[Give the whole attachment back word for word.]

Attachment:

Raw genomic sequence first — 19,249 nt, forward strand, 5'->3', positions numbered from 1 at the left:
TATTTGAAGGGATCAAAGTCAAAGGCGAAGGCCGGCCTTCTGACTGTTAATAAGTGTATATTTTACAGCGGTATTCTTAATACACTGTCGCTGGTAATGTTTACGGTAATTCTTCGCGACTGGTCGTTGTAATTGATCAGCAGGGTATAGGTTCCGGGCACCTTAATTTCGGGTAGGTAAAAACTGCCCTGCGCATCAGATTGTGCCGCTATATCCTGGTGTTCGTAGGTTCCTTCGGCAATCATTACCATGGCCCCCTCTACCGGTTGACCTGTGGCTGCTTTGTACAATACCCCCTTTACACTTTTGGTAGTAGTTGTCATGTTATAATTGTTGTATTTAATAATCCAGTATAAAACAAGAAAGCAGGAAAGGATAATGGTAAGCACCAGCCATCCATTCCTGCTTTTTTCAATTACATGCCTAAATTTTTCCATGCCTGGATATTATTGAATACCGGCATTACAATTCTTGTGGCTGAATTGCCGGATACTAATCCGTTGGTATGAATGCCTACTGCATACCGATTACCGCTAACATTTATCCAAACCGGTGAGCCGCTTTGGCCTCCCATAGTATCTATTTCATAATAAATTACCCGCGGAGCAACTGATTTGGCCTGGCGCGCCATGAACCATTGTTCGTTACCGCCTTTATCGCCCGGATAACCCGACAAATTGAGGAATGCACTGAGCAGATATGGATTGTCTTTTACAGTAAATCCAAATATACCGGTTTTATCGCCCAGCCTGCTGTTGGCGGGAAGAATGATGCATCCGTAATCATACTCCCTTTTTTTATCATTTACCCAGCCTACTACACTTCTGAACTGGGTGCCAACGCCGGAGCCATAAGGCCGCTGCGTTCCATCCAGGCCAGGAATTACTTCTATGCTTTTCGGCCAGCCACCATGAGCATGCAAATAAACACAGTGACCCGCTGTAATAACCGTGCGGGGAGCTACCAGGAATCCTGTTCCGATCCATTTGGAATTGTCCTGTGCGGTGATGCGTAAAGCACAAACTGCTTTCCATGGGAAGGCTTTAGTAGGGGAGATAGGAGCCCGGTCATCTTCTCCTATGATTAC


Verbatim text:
Raw genomic sequence first — 19,249 nt, forward strand, 5'->3', positions numbered from 1 at the left:
TATTTGAAGGGATCAAAGTCAAAGGCGAAGGCCGGCCTTCTGACTGTTAATAAGTGTATATTTTACAGCGGTATTCTTAATACACTGTCGCTGGTAATGTTTACGGTAATTCTTCGCGACTGGTCGTTGTAATTGATCAGCAGGGTATAGGTTCCGGGCACCTTAATTTCGGGTAGGTAAAAACTGCCCTGCGCATCAGATTGTGCCGCTATATCCTGGTGTTCGTAGGTTCCTTCGGCAATCATTACCATGGCCCCCTCTACCGGTTGACCTGTGGCTGCTTTGTACAATACCCCCTTTACACTTTTGGTAGTAGTTGTCATGTTATAATTGTTGTATTTAATAATCCAGTATAAAACAAGAAAGCAGGAAAGGATAATGGTAAGCACCAGCCATCCATTCCTGCTTTTTTCAATTACATGCCTAAATTTTTCCATGCCTGGATATTATTGAATACCGGCATTACAATTCTTGTGGCTGAATTGCCGGATACTAATCCGTTGGTATGAATGCCTACTGCATACCGATTACCGCTAACATTTATCCAAACCGGTGAGCCGCTTTGGCCTCCCATAGTATCTATTTCATAATAAATTACCCGCGGAGCAACTGATTTGGCCTGGCGCGCCATGAACCATTGTTCGTTACCGCCTTTATCGCCCGGATAACCCGACAAATTGAGGAATGCACTGAGCAGATATGGATTGTCTTTTACAGTAAATCCAAATATACCGGTTTTATCGCCCAGCCTGCTGTTGGCGGGAAGAATGATGCATCCGTAATCATACTCCCTTTTTTTATCATTTACCCAGCCTACTACACTTCTGAACTGGGTGCCAACGCCGGAGCCATAAGGCCGCTGCGTTCCATCCAGGCCAGGAATTACTTCTATGCTTTTCGGCCAGCCACCATGAGCATGCAAATAAACACAGTGACCCGCTGTAATAACCGTGCGGGGAGCTACCAGGAATCCTGTTCCGATCCATTTGGAATTGTCCTGTGCGGTGATGCGTAAAGCACAAACTGCTTTCCATGGGAAGGCTTTAGTAGGGGAGATAGGAGCCCGGTCATCTTCTCCTATGATTAC